Strategy. Innovation. Brand.

Critical Thinking

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Spotting Random Fraud

Let’s say we have an election and 20 precincts report their results. Here’s the total number of votes cast in each precinct:

3271                            2987                2769                            3389

2587                            3266                4022                            4231

3779                            3378                4388                            5327

2964                            2864                2676                            3653

3453                            4156                3668                            4218

Why would you suspect fraud?

Before you answer that, let me ask you another question. Would you please write down a random number between one and 20?

Asking you to write down a random number seems like an innocent request. But the word “random” invokes some unusual behavior. It turns out that we all have in our minds a definition of “random” that’s not quite … well, random. Does the number 17 seem random to you? Most people would say, “Sure. That’s pretty random.” Do the numbers 10 and 15 seem random to you? Most people would say, “No. Those aren’t random numbers.”

Why do we have a bias against 10 and 15? Why do we say they aren’t random? Probably because we often round our numbers so that they end in zeros or fives. We say, “I’ll see you in five minutes (or 10 minutes or 15 minutes)”. We rarely say, “I’ll see you in 17 minutes”. In casual conversation, we use numbers that end in zeros or fives far more often than we use numbers that end in other digits. Because we use them frequently, they seem familiar, not random.

So, if we want numbers to look random – as we might in a fraud – we’ll create numbers that fit our assumptions of what random numbers look like. We’ll under-represent numbers that end in fives and zeros and over-represent numbers that end in sevens or threes or nines. But if the numbers are truly random, then all the digits zero through nine should be equally represented.

Now look again at the reported numbers from the precincts. What’s odd is what’s missing. None of the twenty numbers end in five or zero. But if the numbers were truly random, we would expect – in a list of 20 — at least two numbers to end in zero and two more to end in five. The precinct numbers are suspicious. Somebody was trying to make the numbers look random but tripped over their own assumptions about what random numbers look like.

Moral of the story? If you’re going to cheat, check your assumptions at the door.

By the way, I ask my students to write down a random number between one and 20. The most frequent number is 17, followed by 3, 13, 7, and 9. There is a strong bias towards odd numbers and whole numbers. No one has ever written down a number with a fraction.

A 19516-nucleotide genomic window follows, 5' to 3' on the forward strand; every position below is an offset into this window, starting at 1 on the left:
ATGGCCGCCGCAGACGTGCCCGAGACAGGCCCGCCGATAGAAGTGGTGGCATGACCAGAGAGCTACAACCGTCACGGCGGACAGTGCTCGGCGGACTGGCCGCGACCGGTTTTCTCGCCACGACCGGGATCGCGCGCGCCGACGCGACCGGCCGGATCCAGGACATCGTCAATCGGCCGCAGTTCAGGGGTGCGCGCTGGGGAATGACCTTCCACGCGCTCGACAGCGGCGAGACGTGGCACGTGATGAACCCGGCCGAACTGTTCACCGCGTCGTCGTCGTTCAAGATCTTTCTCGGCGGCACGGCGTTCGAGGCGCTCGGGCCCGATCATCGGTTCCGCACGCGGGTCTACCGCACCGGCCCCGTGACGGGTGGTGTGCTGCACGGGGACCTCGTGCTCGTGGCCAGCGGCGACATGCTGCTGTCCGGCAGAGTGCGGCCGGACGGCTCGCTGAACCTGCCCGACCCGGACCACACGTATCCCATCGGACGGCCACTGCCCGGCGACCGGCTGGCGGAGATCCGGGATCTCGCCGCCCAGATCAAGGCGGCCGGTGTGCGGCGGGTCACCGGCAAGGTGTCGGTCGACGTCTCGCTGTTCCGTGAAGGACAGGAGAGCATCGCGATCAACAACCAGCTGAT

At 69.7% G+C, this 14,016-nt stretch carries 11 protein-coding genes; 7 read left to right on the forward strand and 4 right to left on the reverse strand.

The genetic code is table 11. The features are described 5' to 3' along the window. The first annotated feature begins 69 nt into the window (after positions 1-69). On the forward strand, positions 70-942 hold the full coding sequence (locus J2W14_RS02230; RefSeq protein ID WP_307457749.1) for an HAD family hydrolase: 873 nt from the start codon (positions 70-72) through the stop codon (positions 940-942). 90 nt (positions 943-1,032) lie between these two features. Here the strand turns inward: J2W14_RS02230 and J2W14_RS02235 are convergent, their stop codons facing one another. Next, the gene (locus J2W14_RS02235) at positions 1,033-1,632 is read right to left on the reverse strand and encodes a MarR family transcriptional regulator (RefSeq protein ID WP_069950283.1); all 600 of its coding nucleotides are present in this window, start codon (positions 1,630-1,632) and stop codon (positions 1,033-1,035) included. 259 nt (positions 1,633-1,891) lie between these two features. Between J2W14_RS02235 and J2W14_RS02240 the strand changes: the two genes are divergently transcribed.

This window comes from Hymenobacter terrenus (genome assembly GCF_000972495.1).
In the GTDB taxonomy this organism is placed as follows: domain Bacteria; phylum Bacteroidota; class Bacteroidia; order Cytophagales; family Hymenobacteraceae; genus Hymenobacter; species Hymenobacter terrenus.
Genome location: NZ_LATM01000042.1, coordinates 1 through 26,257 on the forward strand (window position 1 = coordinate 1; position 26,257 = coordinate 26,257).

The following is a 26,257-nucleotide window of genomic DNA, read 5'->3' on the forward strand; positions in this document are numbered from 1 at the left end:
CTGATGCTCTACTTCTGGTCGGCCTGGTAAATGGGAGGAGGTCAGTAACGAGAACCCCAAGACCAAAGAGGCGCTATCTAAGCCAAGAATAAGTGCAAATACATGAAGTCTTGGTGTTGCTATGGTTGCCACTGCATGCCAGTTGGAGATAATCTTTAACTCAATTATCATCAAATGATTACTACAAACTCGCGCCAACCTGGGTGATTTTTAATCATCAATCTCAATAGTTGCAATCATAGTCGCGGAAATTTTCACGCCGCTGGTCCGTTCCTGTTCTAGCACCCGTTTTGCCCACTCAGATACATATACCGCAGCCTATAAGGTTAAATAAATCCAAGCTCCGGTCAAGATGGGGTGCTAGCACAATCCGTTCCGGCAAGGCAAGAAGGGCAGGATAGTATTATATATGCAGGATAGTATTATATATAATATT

Temporary Skills versus Durable Skills

A durable skill.

I earned my Ph.D. in 1984. The hard skills I learned are now out of date. But I still use many of the soft skills most every day. One hard skill I learned, for instance, was how to code in Fortran. Not much call for that today. But I also learned how to use statistics, do experiments, weigh evidence, reach conclusions, defend my thinking, and communicate effectively. When companies invite me to consult with them, they want my process skills, not my Fortran skills.

We have traditionally paid more attention – and more money – to hard skills. After all, hard skills are … well, hard to come by. As such, they must be worth more. My Fortran skills were hard to master, useful, and hard to replace in the job market. They were worth paying for.

Hard skills, as traditionally defined, are often quantitative, structured, or rules based. They may include accounting, physics, financial modeling, proficiency in certain software packages, programming, data mining, data analysis, diagnostics, and so on. They are also teachable and testable. You can find plenty of coding bootcamps, for instance. If you want to know whether someone can program in Python, you can easily devise a test to find out.

Soft skills, on the other hand, are “…more intrinsic to personality and more difficult to judge quickly.” Soft skills include the ability to get along with others, the ability to explain things, self-control, ability to focus, creativity, empathy, critical thinking, politesse, ability to negotiate effectively, and wisdom. You may not be born with soft skills, but you typically don’t acquire them in the classroom. You learn them from life.

Additionally, hard skills tend to be immune to culture. Programming in Python is pretty much the same whether you’re French, or American, or Japanese. Soft skills often vary by culture. Communicating with senior executives is very different in Tokyo than in New York.

Teaching hard and soft skills also varies. Online education is often effective for hard skills. Many hard skills are rules-based, and we can learn rules remotely. Learning soft skills requires time, coaching, and motivation. Instead of learning rules, we are modeling behaviors.

Because they’re rules-based, hard skills are much more likely to be automated. I used to hire an accountant to do my taxes. Now, I use a software package on my laptop. Most rules-based processes – including computer programming, medical diagnoses, actuarial services, accounting, and stock trading – will likely be automated over the next decade. We won’t need nearly as many people in those professions.

The pace of automation seems to be accelerating as well. I might have worked for 20 to 25 years as a Fortran programmer. Today, I suspect that learning Python will keep you employed for no more than five years or so. Then you’ll be replaced, perhaps by a computer.

For all these reasons, I would like to change the names we use to describe these skills. Instead of hard skills and soft skills, I would call them temporary skills and durable skills. By changing the labels, we will also change our perceptions. Clearly durable skills are more valuable than temporary skills. By describing them more accurately, we can make our investments – in ourselves and others – more wisely. That’s a durable skill.